Saturday, October 10th

QSA Summit featuring Mia Mingus: The QSA Summit will be serving four main groups of people: High School Student Track(transitioning to college, growing a QSA, laws and rights); College Student Track(activism on campus/community, sustaining and growing organizations); Advisor Track(supporting QSA, laws and rights); Parent/Community Member Track(supporting a QSA, laws and rights)

Mia Mingus is a writer, community educator and organizer working for disability justice and transformative justice responses to child sexual abuse. She is a queer physically disabled Korean woman transracial and transnational adoptee, born in Korea, raised in the Caribbean, nurtured in the U.S. South, and now living in Northern California. She works for community, interdependency and home for all of us and longs for a world where disabled children can live free of violence, with dignity and love. As her work for liberation evolves and deepens, her roots remain firmly planted in ending sexual violence. Details: From 9:30 a.m. to 2:10 p.m. at Rowland Hall (843 Lincoln St. SLC, UT 84102.

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You’re Gonna Want to Know Our New Intern

Katie Christensen

I’m so excited to announce that Kaitlyn (Katie) Christensen has joined SLC Feminist for the fall as an intern from the University of Utah. Katie is a senior at the U of U where she’s pursuing a degree in Gender Studies with minors in Sociology and Psychology. She has been a Research Assistant for local legend, Dr. Lisa Diamond the last few years. When she isn’t researching the role of religious affiliation in identity formation, she’s hanging out in South Jordan with her cat Ziggy.

Katie is writing an upcoming series on Gender Studies 101, you know, for the people who don’t want to spend $25,000 on a degree.  Her posts will include breakdowns of canonical texts, introductions to theoretical concepts, and bios of influential feminists. Here’s a little bit about Katie to prepare you for her upcoming knowledge bombs:

Chelsea: When did you first identify as a feminist?

Katie: I first identified as a feminist when I was in high school but it didn’t become a huge part of my identity until college. The issues addressed by feminism have always been important to me but I didn’t have the terminology to identify it as such until I was in a more liberal educational environment.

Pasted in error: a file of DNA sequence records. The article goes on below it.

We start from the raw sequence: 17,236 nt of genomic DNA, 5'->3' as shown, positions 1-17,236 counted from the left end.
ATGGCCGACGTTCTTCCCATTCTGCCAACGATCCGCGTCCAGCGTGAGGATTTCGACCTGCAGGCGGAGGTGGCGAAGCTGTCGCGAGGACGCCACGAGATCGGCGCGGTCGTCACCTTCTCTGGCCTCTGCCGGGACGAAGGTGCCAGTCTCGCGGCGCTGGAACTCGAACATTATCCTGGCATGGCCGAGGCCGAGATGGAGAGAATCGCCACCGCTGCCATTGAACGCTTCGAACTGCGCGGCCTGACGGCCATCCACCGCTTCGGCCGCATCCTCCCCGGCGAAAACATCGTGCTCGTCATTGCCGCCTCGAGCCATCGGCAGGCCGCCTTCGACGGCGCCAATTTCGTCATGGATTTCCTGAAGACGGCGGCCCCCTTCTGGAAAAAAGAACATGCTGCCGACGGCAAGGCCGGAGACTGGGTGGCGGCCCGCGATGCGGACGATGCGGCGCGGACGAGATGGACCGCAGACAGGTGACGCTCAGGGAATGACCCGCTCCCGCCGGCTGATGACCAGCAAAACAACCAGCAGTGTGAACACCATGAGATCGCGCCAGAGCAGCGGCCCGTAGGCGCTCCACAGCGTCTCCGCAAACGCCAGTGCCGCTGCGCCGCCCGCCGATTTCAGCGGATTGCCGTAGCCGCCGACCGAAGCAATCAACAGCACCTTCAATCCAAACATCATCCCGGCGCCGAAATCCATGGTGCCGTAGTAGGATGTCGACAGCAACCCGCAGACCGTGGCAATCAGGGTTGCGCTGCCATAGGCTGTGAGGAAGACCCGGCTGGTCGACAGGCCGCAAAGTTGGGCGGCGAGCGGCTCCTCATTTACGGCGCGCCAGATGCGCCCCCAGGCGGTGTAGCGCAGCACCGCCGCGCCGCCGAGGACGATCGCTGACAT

C: Who are your feminist role models?

K: I love Mia McKenzie (founder of Black Girl Dangerous). Her ability to write something that is important and informative, yet simultaneously personal and passionate amazes me. I hope to be able to write with her passion and honesty someday. Lately I’ve been really impressed by Anita Sarkeesian’s work on representation within gaming. She is a great example of someone working to change a sexist institution from within despite threats to her safety. I also have a big soft spot for Angela Davis, whose work on the prison industrial complex changed the way I think about the United States in general and the US prison system in particular.

C: Tell me three fun feminist facts about yourself.

K: I recently realized I own at least four overtly feminist shirts; I am the co-author of a study about the perception of gender that is currently being run; A feminist tweet I wrote was included in a CNN online article about the “#notbuyingit” campaign. I count that as being published on CNN.

C: What’s your least favorite question you get asked about feminism?

K: I absolutely hate being asked some form of the question, “Are you one of the cool feminists who doesn’t hate men?” I’ve been trying online dating and because my profile includes the word “feminism” I get that question several times a day.

C: Describe what your feminist utopia look like?

K: My feminist utopia is an amazing fantasy. I imagine a place where people have complete control over themselves and their bodies. A place where everyone’s contributions to society are recognized and valued. In my utopia, the world is not constructed to favor certain bodies over others and identities are only self-imposed. I picture a world without false-binaries or labels, in which the same opportunities are given to everyone regardless of age, ability, gender, sexual orientation, class or race.